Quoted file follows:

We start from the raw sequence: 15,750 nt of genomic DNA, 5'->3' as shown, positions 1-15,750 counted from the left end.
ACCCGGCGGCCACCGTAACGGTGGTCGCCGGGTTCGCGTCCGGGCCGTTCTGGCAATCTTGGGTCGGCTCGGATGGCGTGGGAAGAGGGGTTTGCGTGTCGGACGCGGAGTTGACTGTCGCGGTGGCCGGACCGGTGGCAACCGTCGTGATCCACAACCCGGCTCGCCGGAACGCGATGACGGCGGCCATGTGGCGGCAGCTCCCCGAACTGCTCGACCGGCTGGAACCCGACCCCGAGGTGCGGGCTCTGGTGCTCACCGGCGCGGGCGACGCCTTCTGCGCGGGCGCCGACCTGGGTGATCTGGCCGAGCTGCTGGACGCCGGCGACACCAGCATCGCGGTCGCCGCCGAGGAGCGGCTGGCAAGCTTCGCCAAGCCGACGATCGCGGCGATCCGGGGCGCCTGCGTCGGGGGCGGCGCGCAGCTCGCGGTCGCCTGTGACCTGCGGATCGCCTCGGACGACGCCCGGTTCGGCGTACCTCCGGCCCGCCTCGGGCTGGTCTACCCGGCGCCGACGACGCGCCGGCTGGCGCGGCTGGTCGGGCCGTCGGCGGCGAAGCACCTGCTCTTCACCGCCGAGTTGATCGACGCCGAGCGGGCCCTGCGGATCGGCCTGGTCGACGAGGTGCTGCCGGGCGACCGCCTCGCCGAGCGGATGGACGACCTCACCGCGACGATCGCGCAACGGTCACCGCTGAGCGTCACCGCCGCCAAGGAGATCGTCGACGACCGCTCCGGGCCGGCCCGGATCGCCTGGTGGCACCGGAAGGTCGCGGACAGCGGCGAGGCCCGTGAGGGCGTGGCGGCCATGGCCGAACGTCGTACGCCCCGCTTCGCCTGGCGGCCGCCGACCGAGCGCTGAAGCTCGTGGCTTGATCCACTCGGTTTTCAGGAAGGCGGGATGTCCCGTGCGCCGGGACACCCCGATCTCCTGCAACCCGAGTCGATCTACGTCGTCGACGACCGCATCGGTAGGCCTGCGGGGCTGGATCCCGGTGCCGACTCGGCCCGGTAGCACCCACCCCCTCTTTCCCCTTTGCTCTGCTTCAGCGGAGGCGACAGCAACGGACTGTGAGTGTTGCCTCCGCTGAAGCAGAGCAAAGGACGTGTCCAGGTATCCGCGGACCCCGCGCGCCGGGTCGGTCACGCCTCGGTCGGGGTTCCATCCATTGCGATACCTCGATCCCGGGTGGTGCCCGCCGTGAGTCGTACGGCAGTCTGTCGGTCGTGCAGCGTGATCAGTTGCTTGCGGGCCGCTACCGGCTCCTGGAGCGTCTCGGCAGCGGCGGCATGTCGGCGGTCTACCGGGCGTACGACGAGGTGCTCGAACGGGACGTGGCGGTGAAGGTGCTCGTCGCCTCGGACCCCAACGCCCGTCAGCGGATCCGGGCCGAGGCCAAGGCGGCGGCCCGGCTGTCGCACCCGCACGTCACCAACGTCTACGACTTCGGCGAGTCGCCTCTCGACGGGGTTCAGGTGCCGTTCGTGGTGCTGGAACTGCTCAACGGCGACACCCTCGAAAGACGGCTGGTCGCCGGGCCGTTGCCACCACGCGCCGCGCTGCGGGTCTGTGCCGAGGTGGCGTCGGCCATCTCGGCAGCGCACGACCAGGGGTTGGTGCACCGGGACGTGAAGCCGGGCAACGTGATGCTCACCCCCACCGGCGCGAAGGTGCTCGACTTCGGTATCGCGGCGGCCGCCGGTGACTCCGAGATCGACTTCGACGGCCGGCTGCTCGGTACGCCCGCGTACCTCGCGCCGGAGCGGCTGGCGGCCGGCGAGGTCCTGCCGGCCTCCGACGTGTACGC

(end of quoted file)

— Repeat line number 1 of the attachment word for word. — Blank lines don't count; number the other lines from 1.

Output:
We start from the raw sequence: 15,750 nt of genomic DNA, 5'->3' as shown, positions 1-15,750 counted from the left end.